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Can anyone point me towards whats best for relatively low cost distance measuring in the 0-36" range (or 0 - 1m range) with 1/16"/1mm accuracy. My initial approach was going to be to hack a laser tape measure, but wanted to know if that was the best in cost vs accuracy.

Essentially looking to measure how close I am to a stationary metal plate.

Thanks for any help.

  • Most "laser" tape measures are merely a laser pointer strapped to an ultrasound range finder. Ultrasound is by far the simplest and cheapest option though its accuracy can sometimes be a little "iffy". – Majenko Jun 22 '16 at 14:27
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    Your suggestion regarding "most" is an invalid generalization and inaccurate as well. Laser rangefinders use lasers, ultrasonic rangefinders use ultrasound, with perhaps a laser indicator for aiming, but it is necessary only to read the product specifications to determine the method of use. – fred_dot_u Jun 22 '16 at 15:03
  • @fred_dot_u If a "laser tape measure" is cheap enough to be destined for hacking then it's using ultrasound. All the "laser tape measures" I have ever seen at DIY stores, or have ever owned, or have ever used, have been ultrasound. Yes, there are laser based range finders, but they are considerably more expensive and outside the "hackable" price bracket. – Majenko Jun 22 '16 at 15:23
  • dx.com/p/… Granted, it's out of stock, but fifty-one american dollars is low enough cost to be hacked and it's laser. Fully optical, zero ultrasound. My point was that "most" are not. Some are laser, some are ultrasound. You've added an interesting ambiguity to the equation as well. "Cheap enough" is difficult to pin down. Fifty or one hundred dollars is cheap enough if someone has enough motivation and can make a project work. Two hundred dollars is cheap enough if success is a certainty. All this is opinion, of course. – fred_dot_u Jun 22 '16 at 16:39
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You will likely find the best accuracy is derived from a laser-based measurement. My Bosch is laser only, no ultrasound component and has 1/16" resolution. For your application, the six inch minimum distance limitation of the Bosch is outside your specifications.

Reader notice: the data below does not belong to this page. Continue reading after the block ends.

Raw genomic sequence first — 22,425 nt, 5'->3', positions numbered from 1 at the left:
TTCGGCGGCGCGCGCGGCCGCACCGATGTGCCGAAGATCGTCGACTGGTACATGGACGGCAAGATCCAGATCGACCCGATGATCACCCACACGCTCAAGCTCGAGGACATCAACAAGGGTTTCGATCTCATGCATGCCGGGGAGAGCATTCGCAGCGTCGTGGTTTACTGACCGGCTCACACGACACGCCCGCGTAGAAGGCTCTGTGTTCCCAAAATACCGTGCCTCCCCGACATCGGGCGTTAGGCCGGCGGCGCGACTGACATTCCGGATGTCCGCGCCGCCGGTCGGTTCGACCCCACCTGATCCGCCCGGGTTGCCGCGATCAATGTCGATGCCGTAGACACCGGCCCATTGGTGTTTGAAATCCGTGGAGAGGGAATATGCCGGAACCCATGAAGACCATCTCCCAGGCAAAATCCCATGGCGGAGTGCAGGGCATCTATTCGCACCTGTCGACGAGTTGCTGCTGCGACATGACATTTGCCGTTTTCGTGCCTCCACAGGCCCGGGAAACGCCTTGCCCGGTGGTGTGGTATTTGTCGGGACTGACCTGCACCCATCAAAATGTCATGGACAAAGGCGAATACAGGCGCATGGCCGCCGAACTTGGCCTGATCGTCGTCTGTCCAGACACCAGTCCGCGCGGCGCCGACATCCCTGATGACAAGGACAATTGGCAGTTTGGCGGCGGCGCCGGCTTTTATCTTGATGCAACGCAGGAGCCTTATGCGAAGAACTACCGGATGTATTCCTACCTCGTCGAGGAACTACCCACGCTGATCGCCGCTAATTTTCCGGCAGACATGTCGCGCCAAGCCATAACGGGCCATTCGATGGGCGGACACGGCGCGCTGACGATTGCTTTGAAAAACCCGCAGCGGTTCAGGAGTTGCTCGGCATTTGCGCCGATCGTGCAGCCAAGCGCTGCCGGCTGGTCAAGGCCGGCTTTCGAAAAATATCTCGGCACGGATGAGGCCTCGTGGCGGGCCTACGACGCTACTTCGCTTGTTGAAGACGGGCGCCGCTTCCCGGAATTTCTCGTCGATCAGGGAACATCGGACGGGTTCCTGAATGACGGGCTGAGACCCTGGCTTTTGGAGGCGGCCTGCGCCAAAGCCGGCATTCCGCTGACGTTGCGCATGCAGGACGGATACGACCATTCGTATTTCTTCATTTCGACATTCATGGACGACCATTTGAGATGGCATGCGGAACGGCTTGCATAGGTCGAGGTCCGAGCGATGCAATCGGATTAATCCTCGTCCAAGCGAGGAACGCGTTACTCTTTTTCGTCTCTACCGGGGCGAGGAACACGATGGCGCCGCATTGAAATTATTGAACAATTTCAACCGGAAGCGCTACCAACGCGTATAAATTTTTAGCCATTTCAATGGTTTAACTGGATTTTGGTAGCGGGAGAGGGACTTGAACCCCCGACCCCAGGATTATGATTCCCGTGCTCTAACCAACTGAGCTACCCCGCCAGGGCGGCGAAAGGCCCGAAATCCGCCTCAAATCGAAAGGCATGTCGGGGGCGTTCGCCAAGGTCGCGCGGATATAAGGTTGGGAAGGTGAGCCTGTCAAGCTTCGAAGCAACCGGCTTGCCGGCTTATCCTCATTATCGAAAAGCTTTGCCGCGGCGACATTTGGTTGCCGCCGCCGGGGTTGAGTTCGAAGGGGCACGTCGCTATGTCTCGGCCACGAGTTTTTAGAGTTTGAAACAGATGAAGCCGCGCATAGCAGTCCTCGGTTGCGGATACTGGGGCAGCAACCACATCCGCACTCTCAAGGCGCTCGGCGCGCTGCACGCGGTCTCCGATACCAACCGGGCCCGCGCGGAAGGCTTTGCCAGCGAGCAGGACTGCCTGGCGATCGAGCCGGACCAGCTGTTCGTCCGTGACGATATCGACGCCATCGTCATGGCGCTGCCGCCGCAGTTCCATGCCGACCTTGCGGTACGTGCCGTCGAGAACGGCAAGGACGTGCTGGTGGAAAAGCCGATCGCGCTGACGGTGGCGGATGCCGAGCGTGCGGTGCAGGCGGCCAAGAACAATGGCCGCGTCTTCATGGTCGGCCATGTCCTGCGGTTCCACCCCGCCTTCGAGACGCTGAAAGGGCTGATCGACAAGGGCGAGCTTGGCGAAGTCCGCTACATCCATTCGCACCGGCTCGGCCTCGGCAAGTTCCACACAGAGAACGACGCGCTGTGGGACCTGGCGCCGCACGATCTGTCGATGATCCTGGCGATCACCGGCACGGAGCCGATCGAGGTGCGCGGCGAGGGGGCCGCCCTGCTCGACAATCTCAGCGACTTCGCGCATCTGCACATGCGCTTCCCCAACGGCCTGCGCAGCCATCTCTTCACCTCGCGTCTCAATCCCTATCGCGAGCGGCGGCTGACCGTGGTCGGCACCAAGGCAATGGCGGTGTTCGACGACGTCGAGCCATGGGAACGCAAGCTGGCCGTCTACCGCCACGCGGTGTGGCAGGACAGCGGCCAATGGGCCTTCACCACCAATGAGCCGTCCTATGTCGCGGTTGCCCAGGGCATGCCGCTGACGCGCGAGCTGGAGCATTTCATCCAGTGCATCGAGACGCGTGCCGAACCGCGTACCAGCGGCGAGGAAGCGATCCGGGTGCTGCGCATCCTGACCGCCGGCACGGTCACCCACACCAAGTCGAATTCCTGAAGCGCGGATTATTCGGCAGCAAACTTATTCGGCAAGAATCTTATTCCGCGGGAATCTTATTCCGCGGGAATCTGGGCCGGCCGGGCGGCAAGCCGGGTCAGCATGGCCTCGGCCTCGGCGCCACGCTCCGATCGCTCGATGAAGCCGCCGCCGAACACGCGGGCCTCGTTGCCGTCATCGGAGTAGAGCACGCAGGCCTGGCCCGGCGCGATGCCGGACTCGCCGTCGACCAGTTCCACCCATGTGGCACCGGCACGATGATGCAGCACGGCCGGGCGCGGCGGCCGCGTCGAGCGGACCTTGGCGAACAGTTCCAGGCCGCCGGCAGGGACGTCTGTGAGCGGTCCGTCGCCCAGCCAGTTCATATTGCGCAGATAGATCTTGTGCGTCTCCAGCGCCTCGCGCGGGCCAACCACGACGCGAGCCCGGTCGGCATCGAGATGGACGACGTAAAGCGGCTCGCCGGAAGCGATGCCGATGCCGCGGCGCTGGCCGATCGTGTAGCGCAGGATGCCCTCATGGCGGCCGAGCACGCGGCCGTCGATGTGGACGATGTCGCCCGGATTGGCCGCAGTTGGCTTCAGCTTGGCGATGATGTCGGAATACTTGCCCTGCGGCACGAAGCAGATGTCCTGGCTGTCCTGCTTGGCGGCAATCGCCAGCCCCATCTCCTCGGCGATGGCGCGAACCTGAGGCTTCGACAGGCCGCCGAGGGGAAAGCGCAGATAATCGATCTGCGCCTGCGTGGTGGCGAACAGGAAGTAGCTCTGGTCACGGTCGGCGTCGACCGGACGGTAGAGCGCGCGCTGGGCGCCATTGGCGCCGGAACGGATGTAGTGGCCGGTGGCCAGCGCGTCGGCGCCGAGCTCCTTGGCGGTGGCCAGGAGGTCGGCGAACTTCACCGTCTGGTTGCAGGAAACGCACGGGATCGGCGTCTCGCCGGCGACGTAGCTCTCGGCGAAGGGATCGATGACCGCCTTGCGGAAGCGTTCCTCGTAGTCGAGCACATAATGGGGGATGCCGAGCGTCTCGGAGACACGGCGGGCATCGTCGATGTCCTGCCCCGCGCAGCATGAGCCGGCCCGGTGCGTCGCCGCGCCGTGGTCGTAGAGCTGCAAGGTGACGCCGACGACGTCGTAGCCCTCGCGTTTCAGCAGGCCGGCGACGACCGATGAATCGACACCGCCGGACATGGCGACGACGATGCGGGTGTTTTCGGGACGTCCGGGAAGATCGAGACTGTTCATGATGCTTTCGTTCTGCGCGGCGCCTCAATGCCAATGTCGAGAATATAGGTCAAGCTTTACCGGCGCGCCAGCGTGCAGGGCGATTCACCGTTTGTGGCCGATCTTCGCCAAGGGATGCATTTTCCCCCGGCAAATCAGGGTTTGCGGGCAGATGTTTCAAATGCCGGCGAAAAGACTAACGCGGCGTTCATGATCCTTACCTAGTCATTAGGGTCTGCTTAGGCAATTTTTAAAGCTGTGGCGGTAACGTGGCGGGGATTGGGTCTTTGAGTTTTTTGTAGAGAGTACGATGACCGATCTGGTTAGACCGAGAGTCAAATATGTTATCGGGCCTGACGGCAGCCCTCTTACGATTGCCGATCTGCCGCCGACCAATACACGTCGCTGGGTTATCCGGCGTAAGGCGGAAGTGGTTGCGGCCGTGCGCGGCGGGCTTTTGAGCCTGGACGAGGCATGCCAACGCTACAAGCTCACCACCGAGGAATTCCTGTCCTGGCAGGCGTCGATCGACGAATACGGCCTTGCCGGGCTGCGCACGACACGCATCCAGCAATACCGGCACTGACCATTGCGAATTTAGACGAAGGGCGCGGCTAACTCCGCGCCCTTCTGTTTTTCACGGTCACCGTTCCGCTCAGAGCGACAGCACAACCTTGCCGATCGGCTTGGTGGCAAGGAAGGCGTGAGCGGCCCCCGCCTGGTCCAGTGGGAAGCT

Because laser measurement devices use time versus distance, it's possible you could construct a mirror chamber with front-surface mirrors that would cause the laser to travel six inches before exiting the chamber, overcoming that limitation. The calibration should be straight-forward, as you'd place the chamber flush and adjust your mirror placement until you read the exact expected compensation distance.

You would need only small mirror panes, which would not "break the bank," but if you find a discarded large-screen projection television, the mirror within is front surface and quite large. Front surface mirrors should not have contamination from touching and should be cleaned with care, as you can erode or otherwise degrade the reflective surface.

I found this site: http://blog.qartis.com/arduino-laser-distance-meter/ which looks promising for a different model of laser rangefinder, although the creator has run into a stumbling block or two.

It would appear that the key is to overcome the minimum distance limitation, perhaps as I suggested above, and interfacing with serial communications of the arduino.

One of the links I pursued involved the creator contacting the technical support of the manufacturer. The support ticket was closed as "resolved," in the manner of advising the user that the warranty was void by opening the case. Yeah, like that matters to makers and hackers!

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  • Thank you very much for this. I really like the idea of overcoming the limitation by using a mirror chamber. I wonder why most manufacturer's do not. – Rich Dominelli Jun 23 '16 at 12:09
  • Consider how much labor you might put into building a mirror chamber, as well as the effort in calibrating/tuning the light path. A manufacturer may not be able to design and build something that works for Joe Consumer, but we maker-folk are pretty resourceful. What cost is your labor when you are creating? For some of the stuff I build, for the fun and experience, it appears that I'm paying people to do this kind of work. But then again, what price is fun? – fred_dot_u Jun 23 '16 at 17:13
  • If you have a 3d printer or access to one, you could design a mirror chamber in which to glue or slide the mirror segments as well as include a compartment for the Arduino, although the image in my alleged mind may not match yours, as I do not know the precise application. – fred_dot_u Jun 23 '16 at 17:14

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